In an early scene, Anna and Beth go to a bar where an older man buys them a drink and begins faux-casually relating a story of being detained in China, saved only by his double-agent translator and suitcase of cash. Anna leans in, eyes-wide. "Wow," she says, but Beth is silent, staring awkwardly into her drink, smiling sweetly. The man is focused on Anna, his attraction palpable. "I'm old enough to be your father," he says, but Anna bats her eyelids and coquettishly says, "I like a man with a little salt and pepper in his hair."
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But that's as far as Anna can hang on. The burden of deferring to this man's desires becomes too heavy, and she fumbles the flirtation by teasing him too aggressively and loudly asking him too many questions. "The base feelings, the sadness," Davis says of this scene, "the frustrations—to not be good at the game and to not want to play the game at all—were so embarrassing to read in the script for the first time and identify with and then be like, Oh, now everyone will know that I feel this way." In the scene, Anna doesn't immediately get that the game is over and continues an attempt to flirt, but the man is visibly turned off by her and is now favors the beautiful, speechless Beth sitting just behind Anna. He asks Beth, "Is she always like this? Your friend? Is she always so," and he pauses here to ensure the subtext behind his words effects the intended punishment for Anna, "so curious?"
The painful lesson of the scene is driven home when, later, Anna tries on Beth's demure personality traits and is met with immediate approval from the outside world. "She becomes a blond, tall, empty vessel," Davis explains. "The less identity you have, the more you can reflect whatever your interlocutor wants you to be for them because your own personality and opinions and selfhood don't interfere with what they want to see about themselves."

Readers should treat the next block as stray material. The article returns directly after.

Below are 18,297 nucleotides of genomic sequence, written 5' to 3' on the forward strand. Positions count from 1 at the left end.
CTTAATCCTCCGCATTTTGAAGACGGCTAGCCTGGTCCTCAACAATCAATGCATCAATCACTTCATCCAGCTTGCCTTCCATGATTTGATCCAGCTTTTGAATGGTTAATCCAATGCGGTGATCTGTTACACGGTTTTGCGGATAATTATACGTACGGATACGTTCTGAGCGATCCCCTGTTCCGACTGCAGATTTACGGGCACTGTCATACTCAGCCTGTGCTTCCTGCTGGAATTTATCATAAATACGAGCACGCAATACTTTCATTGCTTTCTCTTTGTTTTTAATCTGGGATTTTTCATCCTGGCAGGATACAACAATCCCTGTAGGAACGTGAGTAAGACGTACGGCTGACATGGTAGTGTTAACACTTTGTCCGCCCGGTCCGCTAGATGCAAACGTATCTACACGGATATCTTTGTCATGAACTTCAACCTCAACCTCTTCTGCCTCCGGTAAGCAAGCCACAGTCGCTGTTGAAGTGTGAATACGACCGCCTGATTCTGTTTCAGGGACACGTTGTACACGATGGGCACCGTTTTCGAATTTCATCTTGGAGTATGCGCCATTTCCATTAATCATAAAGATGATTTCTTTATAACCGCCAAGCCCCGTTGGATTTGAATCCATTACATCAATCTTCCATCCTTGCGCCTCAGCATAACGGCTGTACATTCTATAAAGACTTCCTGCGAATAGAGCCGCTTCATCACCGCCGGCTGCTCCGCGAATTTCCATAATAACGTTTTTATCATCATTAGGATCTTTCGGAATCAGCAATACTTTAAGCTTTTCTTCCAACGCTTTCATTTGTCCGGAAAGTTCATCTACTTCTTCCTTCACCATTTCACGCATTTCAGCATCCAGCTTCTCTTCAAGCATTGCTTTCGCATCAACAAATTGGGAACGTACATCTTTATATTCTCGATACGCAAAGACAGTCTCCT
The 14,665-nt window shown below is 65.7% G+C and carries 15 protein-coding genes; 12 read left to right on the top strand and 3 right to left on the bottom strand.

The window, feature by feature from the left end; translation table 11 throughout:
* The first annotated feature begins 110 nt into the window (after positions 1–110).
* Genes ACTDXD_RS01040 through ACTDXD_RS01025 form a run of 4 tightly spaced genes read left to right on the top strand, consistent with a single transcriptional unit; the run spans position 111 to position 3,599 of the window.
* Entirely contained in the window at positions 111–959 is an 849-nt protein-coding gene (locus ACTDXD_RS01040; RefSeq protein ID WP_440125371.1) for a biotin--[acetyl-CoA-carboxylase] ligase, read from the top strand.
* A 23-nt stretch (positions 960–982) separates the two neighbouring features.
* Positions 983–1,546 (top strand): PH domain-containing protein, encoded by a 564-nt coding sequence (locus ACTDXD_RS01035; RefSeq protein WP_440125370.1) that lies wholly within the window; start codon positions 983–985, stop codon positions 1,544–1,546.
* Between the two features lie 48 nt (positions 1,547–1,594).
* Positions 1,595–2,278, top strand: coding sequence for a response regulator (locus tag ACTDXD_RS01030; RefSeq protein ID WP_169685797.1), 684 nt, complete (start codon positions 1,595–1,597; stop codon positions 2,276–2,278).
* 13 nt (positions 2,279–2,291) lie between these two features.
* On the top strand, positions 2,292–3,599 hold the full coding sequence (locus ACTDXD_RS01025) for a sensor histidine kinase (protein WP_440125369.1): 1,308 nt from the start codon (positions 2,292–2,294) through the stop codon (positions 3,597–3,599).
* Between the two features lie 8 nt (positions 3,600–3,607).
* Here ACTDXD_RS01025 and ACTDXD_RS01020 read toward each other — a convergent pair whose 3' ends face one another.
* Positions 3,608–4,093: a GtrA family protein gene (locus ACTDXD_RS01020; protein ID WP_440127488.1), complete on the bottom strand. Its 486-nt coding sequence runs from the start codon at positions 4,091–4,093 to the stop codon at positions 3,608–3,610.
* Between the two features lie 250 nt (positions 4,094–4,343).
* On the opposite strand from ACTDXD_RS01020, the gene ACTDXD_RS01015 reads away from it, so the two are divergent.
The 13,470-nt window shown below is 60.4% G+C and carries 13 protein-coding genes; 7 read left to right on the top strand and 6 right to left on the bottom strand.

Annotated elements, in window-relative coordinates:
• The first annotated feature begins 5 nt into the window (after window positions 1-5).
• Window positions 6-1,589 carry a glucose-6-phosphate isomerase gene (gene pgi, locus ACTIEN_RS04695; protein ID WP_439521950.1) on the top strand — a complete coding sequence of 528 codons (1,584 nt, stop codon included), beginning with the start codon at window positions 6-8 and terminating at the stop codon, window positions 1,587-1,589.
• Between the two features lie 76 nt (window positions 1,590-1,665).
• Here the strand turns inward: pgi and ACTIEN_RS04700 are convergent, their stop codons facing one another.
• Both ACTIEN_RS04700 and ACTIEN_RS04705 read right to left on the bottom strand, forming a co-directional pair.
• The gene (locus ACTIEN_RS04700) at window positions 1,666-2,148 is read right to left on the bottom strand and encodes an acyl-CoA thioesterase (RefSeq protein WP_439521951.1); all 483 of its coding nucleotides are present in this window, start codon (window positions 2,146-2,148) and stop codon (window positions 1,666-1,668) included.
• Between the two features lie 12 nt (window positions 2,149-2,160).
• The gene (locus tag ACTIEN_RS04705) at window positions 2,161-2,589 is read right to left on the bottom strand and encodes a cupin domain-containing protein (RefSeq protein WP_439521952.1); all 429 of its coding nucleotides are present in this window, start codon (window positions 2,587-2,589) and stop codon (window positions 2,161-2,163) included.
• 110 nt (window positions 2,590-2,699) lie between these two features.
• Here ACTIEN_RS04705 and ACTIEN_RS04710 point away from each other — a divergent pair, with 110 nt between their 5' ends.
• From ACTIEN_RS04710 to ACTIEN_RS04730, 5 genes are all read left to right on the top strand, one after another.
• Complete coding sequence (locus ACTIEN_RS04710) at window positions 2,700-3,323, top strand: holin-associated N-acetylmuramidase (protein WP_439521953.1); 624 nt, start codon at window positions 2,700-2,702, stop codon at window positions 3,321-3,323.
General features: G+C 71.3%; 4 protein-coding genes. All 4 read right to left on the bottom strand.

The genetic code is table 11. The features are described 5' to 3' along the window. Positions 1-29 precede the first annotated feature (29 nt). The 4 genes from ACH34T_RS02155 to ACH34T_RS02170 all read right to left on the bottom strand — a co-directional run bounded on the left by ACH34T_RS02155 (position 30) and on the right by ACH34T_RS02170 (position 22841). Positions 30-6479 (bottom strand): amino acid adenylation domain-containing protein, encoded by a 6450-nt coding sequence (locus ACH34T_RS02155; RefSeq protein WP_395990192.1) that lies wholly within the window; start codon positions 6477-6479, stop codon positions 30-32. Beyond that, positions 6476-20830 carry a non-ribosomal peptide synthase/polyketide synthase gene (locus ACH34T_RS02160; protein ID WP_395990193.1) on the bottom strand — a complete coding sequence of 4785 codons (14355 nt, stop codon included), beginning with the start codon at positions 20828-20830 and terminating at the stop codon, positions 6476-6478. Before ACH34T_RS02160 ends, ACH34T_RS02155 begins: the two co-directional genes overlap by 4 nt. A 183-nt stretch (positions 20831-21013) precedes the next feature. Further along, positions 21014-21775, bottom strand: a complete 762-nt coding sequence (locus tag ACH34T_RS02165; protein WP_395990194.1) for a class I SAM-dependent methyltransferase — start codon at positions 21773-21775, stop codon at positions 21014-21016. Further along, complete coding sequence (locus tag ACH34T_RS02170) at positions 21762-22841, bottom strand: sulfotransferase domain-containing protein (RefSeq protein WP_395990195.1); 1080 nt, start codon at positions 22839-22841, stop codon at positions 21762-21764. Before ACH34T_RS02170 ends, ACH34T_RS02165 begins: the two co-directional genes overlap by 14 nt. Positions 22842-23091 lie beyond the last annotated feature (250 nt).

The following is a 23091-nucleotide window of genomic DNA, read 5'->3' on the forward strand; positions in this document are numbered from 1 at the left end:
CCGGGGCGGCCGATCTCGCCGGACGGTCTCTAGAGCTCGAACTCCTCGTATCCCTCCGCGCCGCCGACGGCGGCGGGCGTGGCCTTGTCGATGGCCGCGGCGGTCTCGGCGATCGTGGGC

"Generally, if you are a tall, thin woman, you're succeeding. Although then you feel this pressure to conform to a version of your body, a very narrow path of acceptability that's been laid out for you." —MacKenzie Davis
Several of the roles Mackenzie Davis has portrayed this year might be hard for women to watch. She also stars as computer prodigy Cameron Howe in AMC's excellent Halt and Catch Fire, which just wrapped its third season in October. The show is set at the beginning of the tech boom in the 1980s, and while it's fun to see how far tech has progressed in recent decades, it is less fun to be reminded that, for women attempting to lead in the workplace, very little has changed. Right before the results of our recent presidential election, Davis starred in "San Junipero," an episode of Netflix's Black Mirror centered on an interracial lesbian love story.
"While we were filming ["San Junipero"], it felt like, yes, we were still in the midst of the struggle for equality, but that we were moving forward and I, however naively, thought we'd continue to struggle on a path that moved forward," Davis says. "But now it feels like that progress actually just incensed a lot of people. And that any moves forward made people angrier and angrier and this is the explosion of all that, a reaction to those brief moments of progress."
For some, Always Shine may provide some much needed catharsis: "I think it's cool to have this interior experience treated as thrilling and important for women to go see—or anyone to go see—and I don't think gender pressures are exclusive to women, but I also don't care if men take away anything from this film. I think it is cool for women to have a space to rage."
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Always Shine opens in New York and San Francisco on Friday, November 25, and elsewhere on December 2.